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Individuals post achilles tendon rupture exhibit asymmetrical knee and ankle kinetics and loading rates during a drop countermovement jump

Journal article
Authors H. C. Powell
Karin Grävare Silbernagel
Annelie Brorsson
Roy Tranberg
R. W. Willy
Published in Journal of Orthopaedic and Sports Physical Therapy
Volume 48
Issue 1
Pages 34-43
ISSN 0190-6011
Publication year 2018
Published at Institute of Clinical Sciences, Department of Orthopaedics
Pages 34-43
Language en
Keywords Ankle, Biomechanics, Jumping, Knee, Tendon
Subject categories Orthopedics, Sport and Fitness Sciences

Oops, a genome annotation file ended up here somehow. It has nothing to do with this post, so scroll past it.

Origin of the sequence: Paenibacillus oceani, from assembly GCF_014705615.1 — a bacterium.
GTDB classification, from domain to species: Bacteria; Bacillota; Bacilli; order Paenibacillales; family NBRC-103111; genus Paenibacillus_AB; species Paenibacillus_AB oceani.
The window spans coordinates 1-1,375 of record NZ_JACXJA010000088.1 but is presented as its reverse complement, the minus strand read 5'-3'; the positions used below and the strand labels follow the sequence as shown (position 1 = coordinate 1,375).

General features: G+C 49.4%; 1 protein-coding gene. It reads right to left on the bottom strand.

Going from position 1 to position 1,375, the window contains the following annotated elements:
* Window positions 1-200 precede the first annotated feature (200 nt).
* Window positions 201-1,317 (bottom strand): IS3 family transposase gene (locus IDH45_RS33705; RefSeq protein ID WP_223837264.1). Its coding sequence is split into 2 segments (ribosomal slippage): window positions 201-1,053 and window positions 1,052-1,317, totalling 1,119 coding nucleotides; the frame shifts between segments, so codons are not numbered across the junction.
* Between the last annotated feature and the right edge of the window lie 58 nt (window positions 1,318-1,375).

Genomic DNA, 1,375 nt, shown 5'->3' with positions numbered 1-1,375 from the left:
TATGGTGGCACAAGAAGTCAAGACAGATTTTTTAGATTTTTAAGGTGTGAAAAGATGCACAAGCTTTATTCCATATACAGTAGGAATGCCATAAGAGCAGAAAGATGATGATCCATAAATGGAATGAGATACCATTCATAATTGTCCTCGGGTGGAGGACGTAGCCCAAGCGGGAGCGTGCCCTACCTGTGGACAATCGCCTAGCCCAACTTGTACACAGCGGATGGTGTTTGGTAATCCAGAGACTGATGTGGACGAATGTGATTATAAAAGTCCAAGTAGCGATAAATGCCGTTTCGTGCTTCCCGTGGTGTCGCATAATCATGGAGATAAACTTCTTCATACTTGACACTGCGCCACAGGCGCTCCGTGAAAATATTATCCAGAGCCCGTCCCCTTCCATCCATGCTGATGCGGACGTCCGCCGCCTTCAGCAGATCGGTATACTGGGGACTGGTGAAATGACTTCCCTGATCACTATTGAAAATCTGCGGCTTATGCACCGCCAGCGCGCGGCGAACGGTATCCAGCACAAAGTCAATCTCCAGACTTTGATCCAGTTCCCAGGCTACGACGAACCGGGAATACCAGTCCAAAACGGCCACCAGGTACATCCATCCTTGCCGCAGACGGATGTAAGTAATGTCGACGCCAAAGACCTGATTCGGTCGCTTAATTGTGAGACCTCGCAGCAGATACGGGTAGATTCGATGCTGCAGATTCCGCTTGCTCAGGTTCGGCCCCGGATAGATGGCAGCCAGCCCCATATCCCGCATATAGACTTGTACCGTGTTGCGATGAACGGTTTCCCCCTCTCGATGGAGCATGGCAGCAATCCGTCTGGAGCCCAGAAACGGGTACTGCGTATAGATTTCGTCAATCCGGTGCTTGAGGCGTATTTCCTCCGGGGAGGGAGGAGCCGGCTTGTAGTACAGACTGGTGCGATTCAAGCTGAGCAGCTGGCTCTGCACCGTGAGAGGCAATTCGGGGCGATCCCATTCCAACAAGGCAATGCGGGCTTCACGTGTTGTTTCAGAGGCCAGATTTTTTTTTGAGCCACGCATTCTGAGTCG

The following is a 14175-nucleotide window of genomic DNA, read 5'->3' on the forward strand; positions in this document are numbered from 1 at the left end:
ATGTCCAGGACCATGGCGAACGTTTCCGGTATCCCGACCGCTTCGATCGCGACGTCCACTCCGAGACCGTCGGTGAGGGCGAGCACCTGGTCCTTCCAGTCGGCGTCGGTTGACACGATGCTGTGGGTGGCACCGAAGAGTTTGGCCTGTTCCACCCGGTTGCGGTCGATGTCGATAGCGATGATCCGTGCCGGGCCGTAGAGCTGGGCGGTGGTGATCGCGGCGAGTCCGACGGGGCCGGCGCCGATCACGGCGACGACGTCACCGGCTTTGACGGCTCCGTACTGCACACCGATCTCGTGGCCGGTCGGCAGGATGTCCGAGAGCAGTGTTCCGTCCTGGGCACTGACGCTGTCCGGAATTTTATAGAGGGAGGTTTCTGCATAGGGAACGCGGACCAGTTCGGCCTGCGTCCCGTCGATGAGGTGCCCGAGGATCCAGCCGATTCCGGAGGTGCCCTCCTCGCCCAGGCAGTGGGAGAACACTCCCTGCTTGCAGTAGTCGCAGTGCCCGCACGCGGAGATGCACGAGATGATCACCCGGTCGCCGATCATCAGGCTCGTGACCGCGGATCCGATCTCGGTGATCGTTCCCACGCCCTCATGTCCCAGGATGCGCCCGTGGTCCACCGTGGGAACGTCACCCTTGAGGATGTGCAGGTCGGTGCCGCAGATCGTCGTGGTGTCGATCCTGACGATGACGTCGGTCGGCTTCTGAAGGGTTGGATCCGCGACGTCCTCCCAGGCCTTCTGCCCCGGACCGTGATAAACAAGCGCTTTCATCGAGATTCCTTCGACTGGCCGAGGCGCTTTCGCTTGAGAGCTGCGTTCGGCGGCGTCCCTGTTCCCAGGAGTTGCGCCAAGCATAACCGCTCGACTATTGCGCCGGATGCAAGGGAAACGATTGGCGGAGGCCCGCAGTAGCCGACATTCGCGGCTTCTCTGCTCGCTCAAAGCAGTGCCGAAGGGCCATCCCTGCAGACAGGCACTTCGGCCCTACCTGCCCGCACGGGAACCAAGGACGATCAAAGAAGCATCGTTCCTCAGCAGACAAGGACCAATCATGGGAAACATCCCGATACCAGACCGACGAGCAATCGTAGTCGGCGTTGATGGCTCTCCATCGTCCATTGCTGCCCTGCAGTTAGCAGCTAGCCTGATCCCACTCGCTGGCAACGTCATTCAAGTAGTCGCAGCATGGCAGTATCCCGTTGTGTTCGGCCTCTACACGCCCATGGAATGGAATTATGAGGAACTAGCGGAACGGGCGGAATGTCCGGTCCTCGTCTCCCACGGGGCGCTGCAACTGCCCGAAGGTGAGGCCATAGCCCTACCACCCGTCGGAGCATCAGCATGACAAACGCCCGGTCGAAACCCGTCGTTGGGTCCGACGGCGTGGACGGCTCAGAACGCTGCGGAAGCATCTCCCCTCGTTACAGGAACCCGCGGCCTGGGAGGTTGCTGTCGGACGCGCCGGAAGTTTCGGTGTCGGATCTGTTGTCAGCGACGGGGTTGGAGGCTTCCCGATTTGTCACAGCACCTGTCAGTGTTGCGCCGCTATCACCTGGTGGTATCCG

STUDY DESIGN: Cross-sectional laboratory study. BACKGROUND: Asymmetrical knee loading during jogging and hopping has been reported in individuals who have ruptured their Achilles tendon. No studies have examined knee loads in individuals post Achilles tendon rupture during high-demand tasks, such as single-limb landings. OBJECTIVES: We sought to determine whether individuals post Achilles tendon rupture demonstrated asymmetrical knee loads and impact forces during drop countermovement jumps (CMJs). METHODS: Achilles tendon length and the single-leg heel-rise test for endurance were assessed in 34 individuals (31 male) 6.1 ± 2.0 years post Achilles tendon rupture. Movement patterns were assessed during a drop CMJ. Data were analyzed via repeated-measures analyses of variance, with comparisons between limbs and prior treatment history (surgery versus nonsurgery). RESULTS: An 8.6% longer Achilles tendon (P<.001) was found in the involved limb. During the single-leg heel-rise test, the involved limb demonstrated 22.4% less endurance and 14.6% lower heel-rise height (all, P<.001). During the landing phase of the drop CMJ, the involved limb exhibited 39.6% greater loading rate (P<.001), 16.8% greater eccentric knee power (P = .048), but 21.6% lower eccentric ankle power (P<.001). During the take-off phase, the involved limb exhibited 12.1% lower jump height and 19.9% lower concentric ankle power (both, P<.001). CONCLUSION: Elevated eccentric knee joint power and higher loading rates during a drop CMJ in individuals who experienced Achilles tendon rupture several years earlier may be a compensation pattern for reduced plantar flexor function. This movement pattern may place individuals who have had an Achilles tendon rupture at greater risk for knee injuries. © 2018 Journal of Orthopaedic & Sports Physical Therapy®.

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